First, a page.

Half state-run care homes to close
At least half of state-run residential care homes in Northern Ireland are to close under a proposed £70 million overhaul of the health service.
The move would see around 28 of the current 56 facilities shut their doors within five years, with at least 750 places being lost as a consequence.
Health Minister Edwin Poots insisted the proposal was not motivated by cost but instead part of his wider Transforming Your Care (TYC) reform agenda aimed at changing how care is delivered, with more emphasis on enabling older people to remain at home in their later years.
State-run residential homes account for around a quarter of the sector and privately-owned facilities would not be directly impacted by the proposal. Nor will homes that provide nursing care.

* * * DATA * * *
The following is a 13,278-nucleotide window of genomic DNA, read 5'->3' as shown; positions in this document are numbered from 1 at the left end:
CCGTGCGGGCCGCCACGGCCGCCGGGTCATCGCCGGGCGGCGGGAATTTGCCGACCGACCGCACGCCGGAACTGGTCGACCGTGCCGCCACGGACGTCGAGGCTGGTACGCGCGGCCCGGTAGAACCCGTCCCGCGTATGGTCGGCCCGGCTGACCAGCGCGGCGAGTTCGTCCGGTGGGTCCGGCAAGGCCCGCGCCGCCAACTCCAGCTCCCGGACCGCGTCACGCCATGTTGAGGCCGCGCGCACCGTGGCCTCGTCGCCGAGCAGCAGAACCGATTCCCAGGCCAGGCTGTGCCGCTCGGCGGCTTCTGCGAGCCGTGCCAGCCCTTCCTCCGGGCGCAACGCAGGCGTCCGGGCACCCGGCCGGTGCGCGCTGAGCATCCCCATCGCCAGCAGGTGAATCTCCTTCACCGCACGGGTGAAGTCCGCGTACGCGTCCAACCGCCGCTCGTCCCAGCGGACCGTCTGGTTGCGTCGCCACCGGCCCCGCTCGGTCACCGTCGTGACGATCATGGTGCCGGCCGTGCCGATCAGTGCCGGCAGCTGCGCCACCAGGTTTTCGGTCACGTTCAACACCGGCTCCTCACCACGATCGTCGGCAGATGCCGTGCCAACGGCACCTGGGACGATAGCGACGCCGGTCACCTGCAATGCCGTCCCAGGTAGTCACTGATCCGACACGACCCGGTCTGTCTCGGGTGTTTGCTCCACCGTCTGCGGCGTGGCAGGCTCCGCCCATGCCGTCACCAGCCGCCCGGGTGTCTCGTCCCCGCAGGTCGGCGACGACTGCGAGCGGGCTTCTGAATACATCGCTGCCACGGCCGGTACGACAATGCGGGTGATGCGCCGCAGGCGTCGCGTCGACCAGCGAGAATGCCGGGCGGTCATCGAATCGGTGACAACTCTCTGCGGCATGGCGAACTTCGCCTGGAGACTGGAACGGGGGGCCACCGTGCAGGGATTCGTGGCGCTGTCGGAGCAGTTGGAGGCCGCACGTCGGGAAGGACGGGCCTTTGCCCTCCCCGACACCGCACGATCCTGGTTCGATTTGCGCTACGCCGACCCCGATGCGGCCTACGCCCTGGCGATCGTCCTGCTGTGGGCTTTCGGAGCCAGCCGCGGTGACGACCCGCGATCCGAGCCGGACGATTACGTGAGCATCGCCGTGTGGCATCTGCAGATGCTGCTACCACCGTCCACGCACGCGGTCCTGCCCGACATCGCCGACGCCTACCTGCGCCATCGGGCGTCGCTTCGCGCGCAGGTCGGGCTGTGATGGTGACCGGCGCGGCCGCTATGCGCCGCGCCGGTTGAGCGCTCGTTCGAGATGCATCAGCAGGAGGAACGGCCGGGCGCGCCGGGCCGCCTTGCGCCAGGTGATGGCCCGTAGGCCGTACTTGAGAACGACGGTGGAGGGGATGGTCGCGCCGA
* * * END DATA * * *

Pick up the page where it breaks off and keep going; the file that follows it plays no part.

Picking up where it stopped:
Outlining further details of the streamlining TYC blueprint, the minister also confirmed there would be job losses in the NHS.
Around 1,600 healthcare jobs (3% of the workforce) are set to go in the next five years. Mr Poots said he expected these to be managed without the need for compulsory redundancies.
The proposals were among a series outlined by Mr Poots to the Assembly as he provided more details on what TYC will potentially entail.
Another proposal was the creation of six mental health in-patient units at hospitals across Northern Ireland, with existing dedicated facilities closing.
Part of the rationale behind the plan is to eliminate the stigma patients may encounter by attending a site exclusively associated with psychiatric care.
The TYC plan envisages a reconfiguration of acute service provision in Northern Ireland with hospitals working together in five regional networks, each serving a population of around 400,000.